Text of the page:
Property managers must often speak with tenants and owners; interact with service providers; hire workers; and deliver presentations to strata councils and homeowner or community associations.
Customer service skills
Providing quality customer service allows property managers to build relationships with and keep existing clients and win new ones.
Organizational, coordination & multi-tasking abilities
Working with multiple properties and tenants demands excellent organizational skills. Property managers must have within reach at all times contact information for owners, tenants, maintenance staff, contractors, and vendors. They must be able to prioritize and coordinate multiple tasks and develop suitable timelines to complete numerous property-related projects.
Property managers must maintain a calendar of due dates for inspections and payments, prepare financial reports for owners, and present lease renewal contracts to tenants on schedule. This multi-tiered portfolio of responsibility calls for one more skill: stress management.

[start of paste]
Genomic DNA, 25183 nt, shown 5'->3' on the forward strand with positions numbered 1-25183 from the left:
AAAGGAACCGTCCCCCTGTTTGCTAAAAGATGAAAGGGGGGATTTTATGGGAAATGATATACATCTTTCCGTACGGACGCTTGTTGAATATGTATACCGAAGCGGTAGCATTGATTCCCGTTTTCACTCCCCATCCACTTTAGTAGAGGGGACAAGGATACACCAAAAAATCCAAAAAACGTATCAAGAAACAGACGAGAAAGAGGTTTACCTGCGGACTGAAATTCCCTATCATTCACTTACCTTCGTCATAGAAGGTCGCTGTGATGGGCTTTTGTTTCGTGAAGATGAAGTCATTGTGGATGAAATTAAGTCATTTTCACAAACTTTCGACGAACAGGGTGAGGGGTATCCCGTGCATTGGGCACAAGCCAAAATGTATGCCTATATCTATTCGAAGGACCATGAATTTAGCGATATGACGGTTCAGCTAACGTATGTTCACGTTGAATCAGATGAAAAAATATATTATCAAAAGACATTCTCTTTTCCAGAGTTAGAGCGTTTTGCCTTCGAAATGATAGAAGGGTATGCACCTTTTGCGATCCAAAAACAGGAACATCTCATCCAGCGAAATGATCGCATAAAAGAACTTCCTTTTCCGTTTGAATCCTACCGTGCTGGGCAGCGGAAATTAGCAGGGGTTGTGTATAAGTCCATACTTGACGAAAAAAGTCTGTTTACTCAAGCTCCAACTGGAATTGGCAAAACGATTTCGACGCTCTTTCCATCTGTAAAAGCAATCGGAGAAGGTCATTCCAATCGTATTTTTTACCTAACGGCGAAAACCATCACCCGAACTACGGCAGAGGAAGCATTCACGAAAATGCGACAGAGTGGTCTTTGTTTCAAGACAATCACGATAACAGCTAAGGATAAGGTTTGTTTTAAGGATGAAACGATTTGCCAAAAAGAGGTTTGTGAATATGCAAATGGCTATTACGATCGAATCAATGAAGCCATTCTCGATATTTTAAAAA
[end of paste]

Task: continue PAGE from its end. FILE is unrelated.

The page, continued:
Attention to detail
Property managers who pay strict attention to detail will ultimately protect both clients and tenants. Laws concerning handicap accessibility and fair housing evolve and change, requiring managers to stay abreast of any federal or state amendments.
Awareness of local building codes and ordinances that impact property management is, of course, particularly important in the profession. As potential safety hazards on a property can result in lawsuits, property managers are expected to regularly inspect and immediately address issues. Simply stated, a successful property manager anticipates problems, takes steps to prevent them, and never becomes complacent.